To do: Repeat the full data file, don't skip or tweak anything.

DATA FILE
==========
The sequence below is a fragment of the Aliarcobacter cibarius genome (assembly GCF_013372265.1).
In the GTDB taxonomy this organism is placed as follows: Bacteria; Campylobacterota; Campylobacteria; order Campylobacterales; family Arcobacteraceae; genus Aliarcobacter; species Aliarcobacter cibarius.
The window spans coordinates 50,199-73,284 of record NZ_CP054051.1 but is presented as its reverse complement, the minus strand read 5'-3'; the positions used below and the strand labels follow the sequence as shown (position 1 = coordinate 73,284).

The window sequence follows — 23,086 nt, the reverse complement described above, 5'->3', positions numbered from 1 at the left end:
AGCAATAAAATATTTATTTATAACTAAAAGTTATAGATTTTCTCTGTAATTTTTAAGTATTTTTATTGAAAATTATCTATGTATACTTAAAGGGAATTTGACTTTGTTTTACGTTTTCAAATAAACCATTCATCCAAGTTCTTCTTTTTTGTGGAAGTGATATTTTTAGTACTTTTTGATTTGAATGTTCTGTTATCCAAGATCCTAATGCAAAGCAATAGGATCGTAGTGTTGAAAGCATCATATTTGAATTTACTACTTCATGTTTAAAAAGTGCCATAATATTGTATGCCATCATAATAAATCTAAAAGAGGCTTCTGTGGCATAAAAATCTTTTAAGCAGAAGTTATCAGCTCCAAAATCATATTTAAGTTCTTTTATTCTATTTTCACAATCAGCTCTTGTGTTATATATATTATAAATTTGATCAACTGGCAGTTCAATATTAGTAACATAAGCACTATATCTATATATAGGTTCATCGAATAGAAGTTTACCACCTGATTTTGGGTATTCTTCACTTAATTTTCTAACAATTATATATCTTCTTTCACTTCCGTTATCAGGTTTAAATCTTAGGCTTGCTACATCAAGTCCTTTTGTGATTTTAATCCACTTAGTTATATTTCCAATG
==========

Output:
The sequence below is a fragment of the Aliarcobacter cibarius genome (assembly GCF_013372265.1).
In the GTDB taxonomy this organism is placed as follows: Bacteria; Campylobacterota; Campylobacteria; order Campylobacterales; family Arcobacteraceae; genus Aliarcobacter; species Aliarcobacter cibarius.
The window spans coordinates 50,199-73,284 of record NZ_CP054051.1 but is presented as its reverse complement, the minus strand read 5'-3'; the positions used below and the strand labels follow the sequence as shown (position 1 = coordinate 73,284).

The window sequence follows — 23,086 nt, the reverse complement described above, 5'->3', positions numbered from 1 at the left end:
AGCAATAAAATATTTATTTATAACTAAAAGTTATAGATTTTCTCTGTAATTTTTAAGTATTTTTATTGAAAATTATCTATGTATACTTAAAGGGAATTTGACTTTGTTTTACGTTTTCAAATAAACCATTCATCCAAGTTCTTCTTTTTTGTGGAAGTGATATTTTTAGTACTTTTTGATTTGAATGTTCTGTTATCCAAGATCCTAATGCAAAGCAATAGGATCGTAGTGTTGAAAGCATCATATTTGAATTTACTACTTCATGTTTAAAAAGTGCCATAATATTGTATGCCATCATAATAAATCTAAAAGAGGCTTCTGTGGCATAAAAATCTTTTAAGCAGAAGTTATCAGCTCCAAAATCATATTTAAGTTCTTTTATTCTATTTTCACAATCAGCTCTTGTGTTATATATATTATAAATTTGATCAACTGGCAGTTCAATATTAGTAACATAAGCACTATATCTATATATAGGTTCATCGAATAGAAGTTTACCACCTGATTTTGGGTATTCTTCACTTAATTTTCTAACAATTATATATCTTCTTTCACTTCCGTTATCAGGTTTAAATCTTAGGCTTGCTACATCAAGTCCTTTTGTGATTTTAATCCACTTAGTTATATTTCCAATG